Unlike most treatises about the revered locale in Concord, “The Guide to Walden Pond” by Robert M. Thorson is a step-by-step guide to the place where Henry David Thoreau lived, wrote, and philosophized for more than two years.
Published last month by Houghton Mifflin Harcourt in collaboration with the Walden Woods Project, the 250-page book explores the people who played a role in Walden Pond, historical events, plants, and animals related to 15 stops around the shoreline.
The book, priced at $16.99, also features 91 color illustrations, four maps, and quotes from Thoreau’s defining 1854 masterwork “Walden; or, Life in the Woods.”
This is the seventh book published by Thorson, an award-winning author, geology professor at the University of Connecticut, science columnist, speaker, consultant, and expert guide to Thoreau’s Concord who recalls being “astonished” the first time he read “Walden” in 1970.
Thorson, who now lives in Storrs, Conn., said his first trip to Walden Pond in 1985 was a “personal pilgrimage” to drop a pebble from his previous home state of Alaska at the original site of Thoreau’s one-room cabin. The inspiration for the guide book was born that day, because the trail map provided by the park yielded none of the clues he sought about Thoreau’s experiences.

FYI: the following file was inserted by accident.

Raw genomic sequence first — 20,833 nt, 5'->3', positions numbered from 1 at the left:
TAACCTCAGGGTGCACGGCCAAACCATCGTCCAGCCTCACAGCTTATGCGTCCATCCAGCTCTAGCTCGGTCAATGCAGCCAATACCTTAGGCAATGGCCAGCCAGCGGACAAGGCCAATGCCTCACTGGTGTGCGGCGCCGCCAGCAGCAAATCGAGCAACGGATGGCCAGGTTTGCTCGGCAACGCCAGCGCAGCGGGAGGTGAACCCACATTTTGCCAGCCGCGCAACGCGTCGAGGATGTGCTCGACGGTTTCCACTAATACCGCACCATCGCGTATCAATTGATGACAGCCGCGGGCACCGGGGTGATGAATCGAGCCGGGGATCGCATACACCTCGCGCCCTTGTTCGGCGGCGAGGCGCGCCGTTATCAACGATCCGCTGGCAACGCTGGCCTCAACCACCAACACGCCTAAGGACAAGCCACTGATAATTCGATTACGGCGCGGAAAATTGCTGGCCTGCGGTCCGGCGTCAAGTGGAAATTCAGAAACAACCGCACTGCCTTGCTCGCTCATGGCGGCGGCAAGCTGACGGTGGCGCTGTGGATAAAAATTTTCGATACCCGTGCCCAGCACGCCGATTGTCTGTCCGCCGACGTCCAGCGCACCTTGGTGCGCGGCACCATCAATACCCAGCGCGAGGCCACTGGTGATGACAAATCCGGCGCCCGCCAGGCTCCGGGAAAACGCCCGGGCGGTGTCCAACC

Since that time, Thorson has led countless tour groups around Walden Pond. The two-page handout he developed for a course morphed into a pamphlet, then a rough trail guide, and finally the full-color edition. He describes it as a hybrid of a travel guide, nature guide, trail guide, and travel literature equally suited to armchair readers as to Walden Pond’s half million annual visitors.
Thorson hopes his effort to merge history, landscape, nature, and literature will inspire others to create their own enhanced Walden experience.
“Walden Pond is a pleasant, but ordinary place made extraordinary by literature,” he said. “I want to help readers fuse the place of the book with the book of the place.”
Thorson will host a talk and book signing on Thursday, April 26, from 6:30 to 8:30 p.m., at Mass Audubon, 208 South Great Road in Lincoln. For more information, visit robertthorson.clas.uconn.edu.
Cindy CantrellCindy Cantrell can be reached at email@example.com.